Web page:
Height Detection/Correction with Google Photorealistic Terrain Tiles


I am having immense difficulty trying to place objects on the earth’s surface at runtime in UE5.3 with Google Photorealistic Terrain Tiles. I can correctly place an actor above the correct Longitude|Latitude coordinates… but then I need to detect and correct for height changes once the tileset has loaded and resolved its terrain height features.

I am using the methods here for both creating a camera in advance which points at the tileset and thus forces it to load… and for doing a line trace which intercepts the tileset and calculates the difference between the ground-seeking actor’s Globe Anchor Component’s current height and the fully loaded terrain’s height.

After much debugging, I have identified a couple of issues:

  1. When I create a custom collision filtering channel and set it to default to Block… the traces register on the terrain, but also on other objects. If, however I set it to default to Ignore (in project settings)… the traces don’t register on the Google Photorealistic Terrain tileset. I believe this is because they are not a Cesium World Terrain. However, I’m not sure where to find the setting to enable Google Photorealistic Terrain Tiles to Block a custom trace channel. The Collision settings on the Cesium3DTileset instance in the level does not seem to work when set to Block on the appropriate trace channel.

  2. Once the traces are hitting correctly (if I just default the trace channel to Block) - i.e. once the dynamic pawn or other camera is zoomed in close to the tiles - the calculations for evaluating the height offset between the trace-firing actor and the impact point on the tileset are correct (in metres). I have confirmed this using the Debug Camera’s height and comparing it to the traces.

However, once I go to add this height offset to the Globe Anchor Component of the Actor whose height I want to adjust (I want it to make it sit on the ground)… everything goes awry and the node seems to place the Actor 1000s of metres under the earth’s surface instead of directly on top of it. I’m not sure if I’m misunderstanding that I cannot add a height offset in ‘meters’ to the Z component of the <Longitude, Latitude, Height> node without a node? I understood that once I have the correct height delta in meters, I could just set that delta to the ‘Z’ component of a vector and add it to the Actor’s Globe Anchor Component’s original Height value.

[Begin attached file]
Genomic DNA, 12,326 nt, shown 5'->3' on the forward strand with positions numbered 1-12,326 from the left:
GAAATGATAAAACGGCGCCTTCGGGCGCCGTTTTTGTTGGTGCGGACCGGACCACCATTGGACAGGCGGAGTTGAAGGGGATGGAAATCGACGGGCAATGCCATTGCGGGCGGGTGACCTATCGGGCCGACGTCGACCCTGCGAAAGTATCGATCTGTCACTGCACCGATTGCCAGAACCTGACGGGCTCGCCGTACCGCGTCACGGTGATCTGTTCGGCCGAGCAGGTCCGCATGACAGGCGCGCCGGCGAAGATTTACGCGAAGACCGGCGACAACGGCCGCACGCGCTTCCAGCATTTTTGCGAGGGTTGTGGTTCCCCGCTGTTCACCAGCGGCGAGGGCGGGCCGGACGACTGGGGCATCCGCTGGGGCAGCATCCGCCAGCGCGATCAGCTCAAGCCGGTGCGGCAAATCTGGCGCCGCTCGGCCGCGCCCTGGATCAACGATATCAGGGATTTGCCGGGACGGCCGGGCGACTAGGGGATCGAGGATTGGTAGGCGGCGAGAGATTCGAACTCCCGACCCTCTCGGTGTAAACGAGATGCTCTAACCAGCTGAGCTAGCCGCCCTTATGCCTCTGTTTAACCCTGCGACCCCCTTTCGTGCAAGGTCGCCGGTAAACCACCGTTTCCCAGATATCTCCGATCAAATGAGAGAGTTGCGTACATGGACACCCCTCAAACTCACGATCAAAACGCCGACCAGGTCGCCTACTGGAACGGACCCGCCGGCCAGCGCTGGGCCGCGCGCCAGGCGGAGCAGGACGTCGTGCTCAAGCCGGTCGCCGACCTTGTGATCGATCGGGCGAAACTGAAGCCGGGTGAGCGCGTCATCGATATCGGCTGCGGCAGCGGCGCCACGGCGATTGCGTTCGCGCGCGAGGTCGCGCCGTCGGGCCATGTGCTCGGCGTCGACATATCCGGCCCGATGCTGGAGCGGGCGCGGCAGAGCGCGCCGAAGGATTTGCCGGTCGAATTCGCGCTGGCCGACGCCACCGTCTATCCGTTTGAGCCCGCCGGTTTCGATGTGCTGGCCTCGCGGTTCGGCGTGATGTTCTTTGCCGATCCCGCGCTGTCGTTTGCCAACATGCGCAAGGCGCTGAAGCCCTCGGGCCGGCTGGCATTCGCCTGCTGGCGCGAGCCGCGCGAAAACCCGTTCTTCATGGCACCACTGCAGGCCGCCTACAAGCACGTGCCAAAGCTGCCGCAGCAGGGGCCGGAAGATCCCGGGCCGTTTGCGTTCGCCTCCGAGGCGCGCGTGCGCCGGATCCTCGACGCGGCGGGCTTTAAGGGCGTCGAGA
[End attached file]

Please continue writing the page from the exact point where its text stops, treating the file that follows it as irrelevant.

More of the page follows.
Any ideas why this seemingly simple thing would not be working?


Traces are set up correctly but do not register on the tileset.

When I instead set the trace channel to Block by default in Project Settings, then the traces register, but the height calculation behaviour is strange. Here, the camera is at Unreal Z=0 coordinates below the surface. It seems like the trick of loading detailed tilesets by making a new Cesium Camera does work…

It also seems like the height delta calculation is correct if one observes the debug text and the Debug Camera’s Z coordinate. Here, the camera is at +30m, the trace impacts the surface at 136m, and the difference is calculated to be 106m:

The problem seems to arise when I take that height delta number and add it to the Latitude Longitude Height value and move the Globe Anchor Component there:

That puts me for example 263m under the surface

… which corresponds to none of the origin locations given when these globe anchored rocket ships are first generated: